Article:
How black currant propagates

How black currant propagates

Black currant (Ribes nigrum L.) is a plant of the Grossulariaceae family, native to the mountainous areas of Eurasia and spontaneous in northern and central Europe and in northern Asia.
Blackcurrant is grown mainly for food, but in recent years the therapeutic purpose is becoming increasingly popular.
It is therefore a plant whose cultivation becomes more and more interesting every day that passes.
The black currant plant like the others of the same species can reproduce by seed and by agamic propagation, by cutting.
Propagation by seed is carried out above all to obtain a genetic variability on which to work to create new cultivars with particular characteristics. For production purposes it is less used both because the plant enters production later but also because plants with different characteristics from the mother plant are obtained.
For this reason the propagation technique by cuttings is preferred in the production field.

Propagation by cuttings –
In the multiplication of black currant by cuttings it is necessary to intervene in the autumn period. At this stage of the year, the cuttings must be taken from the 2-3 year old plants, from the branches of the year, with a length of 20-25 cm.
The collection must be done by clean cutting with well disinfected scissors or shears to avoid spreading fungal or other diseases.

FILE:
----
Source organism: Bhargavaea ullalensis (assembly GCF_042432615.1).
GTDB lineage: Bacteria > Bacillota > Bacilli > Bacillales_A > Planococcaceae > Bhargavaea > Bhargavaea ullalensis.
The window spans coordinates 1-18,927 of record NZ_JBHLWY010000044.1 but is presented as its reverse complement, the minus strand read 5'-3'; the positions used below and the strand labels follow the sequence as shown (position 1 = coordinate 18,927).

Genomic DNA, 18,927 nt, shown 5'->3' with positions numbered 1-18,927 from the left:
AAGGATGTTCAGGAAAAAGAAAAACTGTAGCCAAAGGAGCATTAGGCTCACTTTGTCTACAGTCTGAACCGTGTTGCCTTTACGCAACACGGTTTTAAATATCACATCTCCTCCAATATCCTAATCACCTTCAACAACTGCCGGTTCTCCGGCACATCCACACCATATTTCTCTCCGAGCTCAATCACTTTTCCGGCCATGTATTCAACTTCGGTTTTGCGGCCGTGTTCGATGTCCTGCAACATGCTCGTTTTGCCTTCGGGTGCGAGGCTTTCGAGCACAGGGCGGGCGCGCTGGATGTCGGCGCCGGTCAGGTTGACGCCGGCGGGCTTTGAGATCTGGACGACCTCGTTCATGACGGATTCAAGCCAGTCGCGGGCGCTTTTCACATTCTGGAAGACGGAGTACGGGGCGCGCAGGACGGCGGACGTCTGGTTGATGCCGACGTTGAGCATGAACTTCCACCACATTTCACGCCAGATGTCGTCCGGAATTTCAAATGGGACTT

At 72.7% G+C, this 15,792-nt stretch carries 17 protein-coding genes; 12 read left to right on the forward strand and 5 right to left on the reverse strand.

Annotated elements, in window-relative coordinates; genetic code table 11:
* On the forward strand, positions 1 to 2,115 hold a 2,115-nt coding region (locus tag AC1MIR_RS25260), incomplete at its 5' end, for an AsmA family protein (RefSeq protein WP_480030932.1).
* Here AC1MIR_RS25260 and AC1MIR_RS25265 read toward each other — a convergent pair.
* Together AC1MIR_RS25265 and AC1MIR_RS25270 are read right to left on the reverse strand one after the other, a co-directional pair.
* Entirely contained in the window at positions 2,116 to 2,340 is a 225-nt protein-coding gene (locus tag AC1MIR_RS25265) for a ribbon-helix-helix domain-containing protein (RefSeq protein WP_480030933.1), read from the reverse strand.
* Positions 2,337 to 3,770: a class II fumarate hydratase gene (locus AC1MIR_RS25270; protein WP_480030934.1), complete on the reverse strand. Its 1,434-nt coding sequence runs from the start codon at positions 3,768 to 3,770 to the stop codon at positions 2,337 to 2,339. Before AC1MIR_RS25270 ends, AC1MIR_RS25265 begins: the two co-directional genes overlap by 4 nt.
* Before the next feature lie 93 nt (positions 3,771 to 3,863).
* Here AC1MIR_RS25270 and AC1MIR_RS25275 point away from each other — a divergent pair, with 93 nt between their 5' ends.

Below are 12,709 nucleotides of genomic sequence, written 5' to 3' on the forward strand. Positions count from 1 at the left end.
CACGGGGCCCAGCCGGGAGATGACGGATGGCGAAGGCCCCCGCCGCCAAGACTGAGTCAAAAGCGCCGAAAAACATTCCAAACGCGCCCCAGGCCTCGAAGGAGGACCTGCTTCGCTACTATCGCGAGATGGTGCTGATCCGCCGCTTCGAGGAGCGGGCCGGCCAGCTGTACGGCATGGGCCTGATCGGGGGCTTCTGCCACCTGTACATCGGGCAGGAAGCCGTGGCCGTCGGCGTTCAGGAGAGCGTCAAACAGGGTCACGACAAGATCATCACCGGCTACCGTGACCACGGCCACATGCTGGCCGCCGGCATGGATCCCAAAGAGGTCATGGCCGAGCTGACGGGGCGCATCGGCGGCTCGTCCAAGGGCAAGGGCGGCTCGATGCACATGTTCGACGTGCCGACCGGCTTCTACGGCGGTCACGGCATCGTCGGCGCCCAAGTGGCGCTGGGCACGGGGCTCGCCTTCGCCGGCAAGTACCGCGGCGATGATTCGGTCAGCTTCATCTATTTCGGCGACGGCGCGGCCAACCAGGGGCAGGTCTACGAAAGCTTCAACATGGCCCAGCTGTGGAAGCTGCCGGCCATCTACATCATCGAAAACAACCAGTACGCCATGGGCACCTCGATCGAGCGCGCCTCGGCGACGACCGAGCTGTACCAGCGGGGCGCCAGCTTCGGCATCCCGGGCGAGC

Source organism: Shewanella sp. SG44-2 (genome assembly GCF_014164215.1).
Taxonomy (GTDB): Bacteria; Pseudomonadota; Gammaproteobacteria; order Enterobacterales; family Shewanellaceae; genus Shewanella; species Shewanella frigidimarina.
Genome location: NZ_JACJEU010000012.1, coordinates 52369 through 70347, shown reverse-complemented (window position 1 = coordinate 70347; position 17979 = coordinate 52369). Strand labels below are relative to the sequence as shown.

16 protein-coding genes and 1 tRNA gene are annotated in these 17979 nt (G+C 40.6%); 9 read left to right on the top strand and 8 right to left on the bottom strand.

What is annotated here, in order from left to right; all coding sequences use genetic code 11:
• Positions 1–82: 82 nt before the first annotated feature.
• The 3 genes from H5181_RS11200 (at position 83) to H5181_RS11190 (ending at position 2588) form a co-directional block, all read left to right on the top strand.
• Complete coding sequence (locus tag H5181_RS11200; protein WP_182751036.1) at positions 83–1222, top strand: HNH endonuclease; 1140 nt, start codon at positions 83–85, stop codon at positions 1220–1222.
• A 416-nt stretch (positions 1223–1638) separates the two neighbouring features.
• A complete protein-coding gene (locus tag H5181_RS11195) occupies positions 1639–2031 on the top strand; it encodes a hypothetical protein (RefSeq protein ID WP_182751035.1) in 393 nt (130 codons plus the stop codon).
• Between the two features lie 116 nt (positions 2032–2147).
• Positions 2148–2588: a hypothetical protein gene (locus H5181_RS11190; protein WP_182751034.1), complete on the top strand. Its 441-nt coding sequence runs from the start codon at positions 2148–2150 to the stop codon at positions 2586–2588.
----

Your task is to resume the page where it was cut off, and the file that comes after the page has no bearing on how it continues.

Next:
After harvesting, the cuttings are put to root in pots containing moist and soft substrates where they are buried for half their length.
Remember that the soil must always be kept moist throughout the rooting period.
In addition to this technique, rooting hormones can be used (also prepared by hand) in which the cuttings must be immersed before inserting them into the rooting substrate.
Remember that for the black currant the cuttings will take a few months to root well and it will take two years to give life to a new plant that is ready for transplanting.

Plant –
When the young seedlings are ready for transplanting, they will be planted in the open field, an operation that must be carried out in the summer. Remember that before planting the soil must be cleared of weeds and creating holes about 40-50 cm deep.
The holes should be spaced 1.5 meters apart on the row and 3 meters between the rows. It is advisable to apply a handful of well-humified natural fertilizer to the bottom of each hole.
It is then filled halfway with the earth previously removed, mixed with a bit of planting soil and organic matter.
The roots of the plant are moistened and then buried up to the height of the collar (the point where the growth of the twigs begins).
Fill the gaps with the addition of earth and water abundantly.
For the general cultivation technique, please refer to the following sheet.

Cultivar –
As for the available black currant cultivars, they are all of foreign origin, but they adapt well to our conditions; among these we remember:
– For the black currant: Climax, Gigante di Boskoop, Burga, Noir de Bourgogne, Tenah, Black Reward and Black Down (the two Blacks are self-fertile); Tifon, Troll and Andega (more recently introduced, self-fertile and resistant to powdery mildew).
– For hybrids of black currant x gooseberry (characterized by medium size and absence of thorns, the fruits taste better than black currant): Josta (Dutch, very vigorous, with purple berries, of medium size); Jostine (very vigorous and productive); Jogranda (less vigorous, with large attractive berries).

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